Today, appropriately, is National Nurses Day, which seems like it should be every day during these odd times.
Throughout the coronavirus pandemic, long-overdue appreciation has been afforded to nurses. Putting their health at risk to care for the afflicted, sometimes without adequate personal protection equipment, nurses have been thrust into the spotlight of the nation’s efforts to treat and mitigate the disease.
That also brings attention to the fact that Washington is projecting its shortage of registered nurses to reach 7,000 by 2025. There also is a projected shortage of 1,200 licensed practical nurses by five years from now. Oregon also is projecting a shortage of caregivers.
That is the bad news for health care systems and, more important, for patients. As the professionals who typically have the most contact with those receiving care, nurses play an essential role in a well-functioning system.
The good news, however, is that Washington is regarded as an excellent place for nurses to launch or continue a career. In a study released Monday by WalletHub, a personal finance website, Washington was deemed the second-best state for nurses — behind Oregon.
“WalletHub took stock of the nursing industry to help registered nurses, particularly new graduates, pick a place to live that will bring success,” the website reads. The ratings were formed by comparing each state in 22 metrics relating to nursing.
Good opportunities, however, will not alone fill the state’s shortage of nurses. There also is a need for graduates eager to take advantage of those opportunities. Projections suggest that nationally there will be a surplus of nurses in the coming years, indicating that a lack of educational opportunities is specific to this region.
As The (Everett) Herald points out editorially, Western Governors University Washington can help fill that void. The school, founded in 1997 by a coalition of governors, offers online education at an accredited university that allows students to advance at their own pace. Washington’s affiliate launched in 2011 and now has about 13,000 students enrolled in a wide swath of programs.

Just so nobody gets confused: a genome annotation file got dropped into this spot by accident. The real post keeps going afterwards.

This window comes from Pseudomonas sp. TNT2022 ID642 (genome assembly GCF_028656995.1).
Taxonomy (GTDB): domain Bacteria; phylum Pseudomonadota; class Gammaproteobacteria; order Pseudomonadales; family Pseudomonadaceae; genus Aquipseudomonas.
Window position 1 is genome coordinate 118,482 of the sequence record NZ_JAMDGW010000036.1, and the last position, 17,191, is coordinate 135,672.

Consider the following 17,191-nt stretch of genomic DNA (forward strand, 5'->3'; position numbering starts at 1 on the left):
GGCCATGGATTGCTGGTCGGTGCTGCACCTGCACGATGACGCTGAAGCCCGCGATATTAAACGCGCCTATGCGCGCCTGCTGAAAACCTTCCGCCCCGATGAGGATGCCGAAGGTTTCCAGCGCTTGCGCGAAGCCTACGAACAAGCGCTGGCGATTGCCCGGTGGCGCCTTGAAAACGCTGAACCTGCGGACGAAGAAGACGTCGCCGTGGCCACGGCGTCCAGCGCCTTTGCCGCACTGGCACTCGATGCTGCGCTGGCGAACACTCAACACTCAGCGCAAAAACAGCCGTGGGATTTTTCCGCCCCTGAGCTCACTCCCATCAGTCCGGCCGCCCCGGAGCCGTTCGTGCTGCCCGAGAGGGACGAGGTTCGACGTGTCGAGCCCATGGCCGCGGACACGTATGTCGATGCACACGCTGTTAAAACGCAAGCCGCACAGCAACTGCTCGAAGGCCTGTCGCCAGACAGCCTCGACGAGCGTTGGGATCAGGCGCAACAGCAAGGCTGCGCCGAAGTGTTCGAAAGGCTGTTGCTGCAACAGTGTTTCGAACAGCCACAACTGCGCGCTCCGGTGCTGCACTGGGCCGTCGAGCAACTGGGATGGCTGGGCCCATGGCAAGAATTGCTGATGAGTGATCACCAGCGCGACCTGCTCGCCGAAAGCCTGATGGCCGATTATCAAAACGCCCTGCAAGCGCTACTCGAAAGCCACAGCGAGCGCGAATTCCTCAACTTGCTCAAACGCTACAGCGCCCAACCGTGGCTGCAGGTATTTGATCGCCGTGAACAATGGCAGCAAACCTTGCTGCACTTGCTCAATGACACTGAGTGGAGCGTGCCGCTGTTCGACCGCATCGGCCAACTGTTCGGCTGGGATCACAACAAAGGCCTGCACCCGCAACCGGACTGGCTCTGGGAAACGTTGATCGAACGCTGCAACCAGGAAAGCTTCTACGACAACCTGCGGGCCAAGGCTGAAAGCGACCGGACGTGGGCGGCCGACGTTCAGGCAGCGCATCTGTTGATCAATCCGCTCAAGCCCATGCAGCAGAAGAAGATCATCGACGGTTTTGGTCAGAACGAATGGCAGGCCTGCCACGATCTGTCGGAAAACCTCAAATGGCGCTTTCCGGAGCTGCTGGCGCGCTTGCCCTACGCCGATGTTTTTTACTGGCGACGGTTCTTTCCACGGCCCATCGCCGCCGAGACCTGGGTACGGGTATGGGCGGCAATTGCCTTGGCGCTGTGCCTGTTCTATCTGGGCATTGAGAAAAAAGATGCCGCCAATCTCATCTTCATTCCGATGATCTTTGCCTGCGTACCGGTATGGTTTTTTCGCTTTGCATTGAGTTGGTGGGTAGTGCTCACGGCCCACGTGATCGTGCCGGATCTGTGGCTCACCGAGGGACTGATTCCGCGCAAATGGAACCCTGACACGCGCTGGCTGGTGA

In the nursing field, WGU offers a bachelor of science in nursing for RNs seeking advanced education, along with degrees in health management. Clark College, meanwhile, offers an associate degree in nursing. Washington State University offers a bachelor’s program in nursing at several satellite campuses, including WSU Vancouver; and many of the state’s other four-year colleges have nursing programs.
The need for well-trained nurses has been evident throughout the pandemic. So has the risks they endure. The Associated Press reported Monday that hundreds of health care workers in Washington have contracted COVID-19, but details are difficult to come by. Most states are not listing professions in their coronavirus reports to the Centers for Disease Control and Prevention; using worker’s compensation claims, AP determined that of 806 claims in Washington, 636 were made by health care workers.
“It is important to have this information — not only whether or not a case was a health care worker, but also whether or not we believe they were exposed treating patients or were infected in their community,” said Eric Lofgren, an infectious disease epidemiologist at Washington State.
Nurses have been on the front lines since the outbreak of the disease, enduring health risks and stressful conditions. And they have reminded us that they deserve recognition more frequently than on National Nurses Day.